The best response to her words came from David Lowery, who teaches in the University of Georgia music business program and who's written songs for indie darling Cracker and for Camper Van Beethoven, who would have been an indie darling if we had been using the word "indie" when we were buying their albums. Lowery is detailed, patient and thorough but the best summation of what he says is to ask the young lady and the folks like her why they have no problem enriching the corporations that make the equipment on which they listen to or collect their music, like iPods and laptops but seem to feel no obligation to support the not-nearly-as-rich musicians who create it. He says that instead of using our morality and moral sense to guide us through the technological changes of modern life, we're conforming our morality to how technology has changed.
Lowery and Jason Morehead here unpack the issues so that I don't need to rehash them, and Drew McManus talked to a couple of radio stations and their attorneys about Ms. White's use of her college radio station's library to supplement her music collection. Although I've bookmarked the essay to send to anyone who ever suggests I contribute to an NPR funding drive. But Ms. White closes with this sentence:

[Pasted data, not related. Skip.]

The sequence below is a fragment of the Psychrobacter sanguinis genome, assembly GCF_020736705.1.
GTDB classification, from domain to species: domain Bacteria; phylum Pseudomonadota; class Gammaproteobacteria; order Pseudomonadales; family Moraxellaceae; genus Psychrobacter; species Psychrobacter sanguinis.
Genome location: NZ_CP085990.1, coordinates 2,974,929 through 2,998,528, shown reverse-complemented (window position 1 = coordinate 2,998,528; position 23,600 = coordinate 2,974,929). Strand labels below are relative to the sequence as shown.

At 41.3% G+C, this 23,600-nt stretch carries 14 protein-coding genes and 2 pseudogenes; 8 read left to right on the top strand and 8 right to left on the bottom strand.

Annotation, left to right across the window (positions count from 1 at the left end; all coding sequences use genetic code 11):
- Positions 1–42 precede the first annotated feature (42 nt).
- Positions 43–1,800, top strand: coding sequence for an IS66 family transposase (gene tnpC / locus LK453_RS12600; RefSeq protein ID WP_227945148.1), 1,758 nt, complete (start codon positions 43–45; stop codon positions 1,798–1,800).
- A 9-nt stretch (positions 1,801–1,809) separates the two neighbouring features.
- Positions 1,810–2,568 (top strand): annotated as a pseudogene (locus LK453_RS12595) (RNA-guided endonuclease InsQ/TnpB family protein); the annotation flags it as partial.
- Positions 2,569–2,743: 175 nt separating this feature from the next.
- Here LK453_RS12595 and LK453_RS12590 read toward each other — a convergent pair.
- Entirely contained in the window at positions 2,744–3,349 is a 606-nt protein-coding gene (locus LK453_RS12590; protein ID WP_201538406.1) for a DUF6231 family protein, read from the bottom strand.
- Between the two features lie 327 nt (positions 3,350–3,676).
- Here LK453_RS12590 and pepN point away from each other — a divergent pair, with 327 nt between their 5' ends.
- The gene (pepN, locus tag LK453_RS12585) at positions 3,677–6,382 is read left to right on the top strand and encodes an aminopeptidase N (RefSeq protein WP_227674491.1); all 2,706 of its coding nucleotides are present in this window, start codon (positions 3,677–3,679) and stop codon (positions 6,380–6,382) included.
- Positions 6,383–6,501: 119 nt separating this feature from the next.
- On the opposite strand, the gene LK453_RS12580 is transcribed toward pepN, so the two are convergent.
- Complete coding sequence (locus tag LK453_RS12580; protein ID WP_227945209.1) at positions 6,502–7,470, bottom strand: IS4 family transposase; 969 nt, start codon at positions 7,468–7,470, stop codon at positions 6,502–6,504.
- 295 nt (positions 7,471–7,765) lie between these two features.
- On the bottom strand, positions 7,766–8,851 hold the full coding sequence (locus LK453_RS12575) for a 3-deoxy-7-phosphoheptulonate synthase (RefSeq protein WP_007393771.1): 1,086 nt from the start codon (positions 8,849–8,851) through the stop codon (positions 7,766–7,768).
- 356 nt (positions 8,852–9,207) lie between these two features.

All I require is the ability to listen to what I want, when I want and how I want it. Is that too much to ask?I really hope there's some irony lurking in there somewhere, especially in the word "require." Otherwise we have to conclude that being a senior at American University in Washington, D.C., is the same as being any three-year-old anywhere, and Ms. White's professors have only a year left to teach her that "All I want is whatever I want whenever I want it" is a path unlikely to lead to fulfillment. Otherwise the rest of life will have to offer that lesson, and it may not do so patiently.